dec 1, 1955 - Rosa Parks refuses to give up her seat on a bus
On the 1st of December, 1955, Rosa Parks, a Montgomery seamstress on her way home from work, refused to give up her seat on the bus for a white man and was arrested. She helped initiate the civil rights movement in the United States and was nationally recognized as a symbol of dignity and strength.
In 1955, segregation was written into law - Blacks sat at the back of the bus whilst whites sat at the front. There were conflicting laws, however, as one stated that segregation must be enforced whilst another said that no person should be asked to give up their seat even if there were no other seat on the bus.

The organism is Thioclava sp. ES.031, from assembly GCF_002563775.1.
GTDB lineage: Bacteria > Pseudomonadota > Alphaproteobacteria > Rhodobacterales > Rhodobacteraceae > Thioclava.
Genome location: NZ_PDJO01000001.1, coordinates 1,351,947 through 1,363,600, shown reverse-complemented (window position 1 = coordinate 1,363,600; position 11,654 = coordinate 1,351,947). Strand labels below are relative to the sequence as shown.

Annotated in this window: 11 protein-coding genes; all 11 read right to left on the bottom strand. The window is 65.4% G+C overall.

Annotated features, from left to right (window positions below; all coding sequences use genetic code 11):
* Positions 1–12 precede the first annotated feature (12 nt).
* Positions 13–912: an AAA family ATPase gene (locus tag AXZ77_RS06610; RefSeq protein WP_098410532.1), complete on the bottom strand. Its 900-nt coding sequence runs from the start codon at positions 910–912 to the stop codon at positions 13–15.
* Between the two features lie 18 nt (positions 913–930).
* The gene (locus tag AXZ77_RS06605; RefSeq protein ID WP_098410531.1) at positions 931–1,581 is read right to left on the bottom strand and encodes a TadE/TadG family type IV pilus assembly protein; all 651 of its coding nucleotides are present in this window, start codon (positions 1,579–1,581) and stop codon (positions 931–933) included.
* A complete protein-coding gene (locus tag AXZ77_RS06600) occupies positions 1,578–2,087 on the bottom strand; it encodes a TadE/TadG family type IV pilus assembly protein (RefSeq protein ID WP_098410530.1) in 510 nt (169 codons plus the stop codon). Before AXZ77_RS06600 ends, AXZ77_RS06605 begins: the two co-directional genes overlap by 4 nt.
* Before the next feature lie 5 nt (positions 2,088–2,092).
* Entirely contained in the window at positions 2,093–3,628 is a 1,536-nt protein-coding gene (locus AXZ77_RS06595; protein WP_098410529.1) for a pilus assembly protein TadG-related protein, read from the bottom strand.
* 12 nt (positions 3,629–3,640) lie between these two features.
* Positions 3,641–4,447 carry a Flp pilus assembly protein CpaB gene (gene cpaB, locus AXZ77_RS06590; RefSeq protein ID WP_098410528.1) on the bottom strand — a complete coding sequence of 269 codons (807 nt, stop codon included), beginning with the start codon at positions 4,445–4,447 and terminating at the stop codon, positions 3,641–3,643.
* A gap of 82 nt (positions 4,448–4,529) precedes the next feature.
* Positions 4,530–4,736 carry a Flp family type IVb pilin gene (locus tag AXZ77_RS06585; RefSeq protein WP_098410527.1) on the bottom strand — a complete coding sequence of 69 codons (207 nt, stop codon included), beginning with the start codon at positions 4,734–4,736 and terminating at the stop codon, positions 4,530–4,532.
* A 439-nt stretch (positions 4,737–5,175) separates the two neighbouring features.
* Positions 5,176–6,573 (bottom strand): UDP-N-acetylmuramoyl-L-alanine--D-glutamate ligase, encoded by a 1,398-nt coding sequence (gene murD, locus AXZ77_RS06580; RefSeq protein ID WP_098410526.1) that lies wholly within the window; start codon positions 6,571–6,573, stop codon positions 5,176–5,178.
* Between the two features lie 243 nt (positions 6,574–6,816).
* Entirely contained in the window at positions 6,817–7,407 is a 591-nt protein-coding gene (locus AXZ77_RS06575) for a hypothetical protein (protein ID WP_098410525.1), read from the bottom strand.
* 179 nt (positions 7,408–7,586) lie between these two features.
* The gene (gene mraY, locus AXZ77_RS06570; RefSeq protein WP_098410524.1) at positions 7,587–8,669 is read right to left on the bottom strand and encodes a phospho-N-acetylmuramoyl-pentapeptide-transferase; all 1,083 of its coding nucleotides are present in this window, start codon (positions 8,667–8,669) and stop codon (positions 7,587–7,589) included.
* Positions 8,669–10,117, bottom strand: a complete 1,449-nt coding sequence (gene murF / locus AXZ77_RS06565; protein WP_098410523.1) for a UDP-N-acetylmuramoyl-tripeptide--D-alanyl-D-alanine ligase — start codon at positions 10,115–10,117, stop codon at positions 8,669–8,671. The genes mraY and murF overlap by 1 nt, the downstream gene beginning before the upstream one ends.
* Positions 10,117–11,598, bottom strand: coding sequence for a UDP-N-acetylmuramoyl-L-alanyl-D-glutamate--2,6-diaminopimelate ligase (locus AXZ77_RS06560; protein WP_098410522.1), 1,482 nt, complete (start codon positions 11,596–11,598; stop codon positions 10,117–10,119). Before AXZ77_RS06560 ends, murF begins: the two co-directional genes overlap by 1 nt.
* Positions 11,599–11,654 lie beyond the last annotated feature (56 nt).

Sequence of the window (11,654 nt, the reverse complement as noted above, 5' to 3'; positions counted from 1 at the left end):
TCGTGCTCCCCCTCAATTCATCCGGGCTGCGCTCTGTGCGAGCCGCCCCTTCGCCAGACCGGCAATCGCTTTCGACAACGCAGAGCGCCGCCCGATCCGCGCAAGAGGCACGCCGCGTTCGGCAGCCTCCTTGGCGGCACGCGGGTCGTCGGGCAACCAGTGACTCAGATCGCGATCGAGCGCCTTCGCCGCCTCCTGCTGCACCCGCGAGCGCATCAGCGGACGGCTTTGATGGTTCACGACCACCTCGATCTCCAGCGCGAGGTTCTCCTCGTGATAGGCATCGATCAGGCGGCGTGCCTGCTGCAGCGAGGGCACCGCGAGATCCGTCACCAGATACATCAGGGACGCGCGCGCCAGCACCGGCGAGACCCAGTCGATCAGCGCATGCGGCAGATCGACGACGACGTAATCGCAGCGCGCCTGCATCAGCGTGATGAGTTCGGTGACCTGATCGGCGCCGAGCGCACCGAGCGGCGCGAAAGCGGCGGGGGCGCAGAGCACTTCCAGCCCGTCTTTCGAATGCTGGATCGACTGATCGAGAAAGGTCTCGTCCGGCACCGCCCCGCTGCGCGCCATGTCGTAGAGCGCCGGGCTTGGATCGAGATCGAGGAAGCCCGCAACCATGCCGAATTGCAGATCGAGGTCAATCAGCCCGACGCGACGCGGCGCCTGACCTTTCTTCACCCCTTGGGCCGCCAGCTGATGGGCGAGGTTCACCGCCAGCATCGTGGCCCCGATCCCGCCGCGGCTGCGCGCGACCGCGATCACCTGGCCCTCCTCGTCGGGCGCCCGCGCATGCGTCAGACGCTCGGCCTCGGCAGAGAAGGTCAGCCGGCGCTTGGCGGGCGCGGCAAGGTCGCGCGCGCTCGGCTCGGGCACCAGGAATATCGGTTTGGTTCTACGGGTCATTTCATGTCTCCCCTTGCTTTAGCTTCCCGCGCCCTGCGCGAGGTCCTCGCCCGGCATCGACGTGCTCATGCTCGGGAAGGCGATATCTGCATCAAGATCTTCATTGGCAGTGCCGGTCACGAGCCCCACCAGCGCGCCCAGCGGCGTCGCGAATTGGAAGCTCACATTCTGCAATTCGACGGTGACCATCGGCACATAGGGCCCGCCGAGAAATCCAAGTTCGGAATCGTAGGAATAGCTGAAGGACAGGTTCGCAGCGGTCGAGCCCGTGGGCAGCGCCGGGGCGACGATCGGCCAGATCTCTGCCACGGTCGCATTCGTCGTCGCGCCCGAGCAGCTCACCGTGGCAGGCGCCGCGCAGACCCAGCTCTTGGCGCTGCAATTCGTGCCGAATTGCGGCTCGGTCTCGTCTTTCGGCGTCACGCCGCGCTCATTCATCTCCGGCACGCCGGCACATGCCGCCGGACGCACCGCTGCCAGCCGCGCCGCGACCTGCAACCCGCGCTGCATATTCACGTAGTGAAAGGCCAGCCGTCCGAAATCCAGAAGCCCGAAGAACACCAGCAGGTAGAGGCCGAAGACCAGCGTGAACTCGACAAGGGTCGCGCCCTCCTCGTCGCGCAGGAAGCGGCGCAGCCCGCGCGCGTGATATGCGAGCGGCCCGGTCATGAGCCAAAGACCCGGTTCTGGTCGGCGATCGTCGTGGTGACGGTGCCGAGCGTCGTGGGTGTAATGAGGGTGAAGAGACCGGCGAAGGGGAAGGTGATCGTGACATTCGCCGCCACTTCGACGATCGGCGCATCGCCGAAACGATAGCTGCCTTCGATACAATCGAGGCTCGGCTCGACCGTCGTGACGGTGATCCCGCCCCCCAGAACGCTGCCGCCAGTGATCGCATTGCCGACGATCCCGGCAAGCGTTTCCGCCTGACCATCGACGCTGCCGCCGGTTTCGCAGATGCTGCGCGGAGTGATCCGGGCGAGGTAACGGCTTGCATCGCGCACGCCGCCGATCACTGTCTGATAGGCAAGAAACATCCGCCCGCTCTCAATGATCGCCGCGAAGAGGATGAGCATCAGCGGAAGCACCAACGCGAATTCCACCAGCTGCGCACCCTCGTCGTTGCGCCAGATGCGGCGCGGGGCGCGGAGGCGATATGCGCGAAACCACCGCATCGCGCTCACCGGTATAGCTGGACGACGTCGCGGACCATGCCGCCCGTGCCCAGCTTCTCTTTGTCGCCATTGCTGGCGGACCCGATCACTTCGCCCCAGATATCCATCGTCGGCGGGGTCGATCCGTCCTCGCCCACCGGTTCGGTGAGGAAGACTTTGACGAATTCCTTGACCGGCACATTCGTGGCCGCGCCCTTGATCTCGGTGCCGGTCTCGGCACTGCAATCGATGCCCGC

Parks was found guilty of violating segregation laws after not giving up her seat, and was fined $14 in total. However, whilst this was happening, the Blacks of Montgomery boycotted the busses. 35,000 flyers had been mimeographed to be sent home with black schoolchildren, and the boycott became even larger than people had anticipated. The homes of activists were bombed and the violence began to attract attention from the national and international press. On the 13 of November 1956, the Supreme Court finally ruled that bus segregation was unconstitutional. The boycott ended one day after the Court's written order arrived in Montgomery on the 20th of December, 1956.
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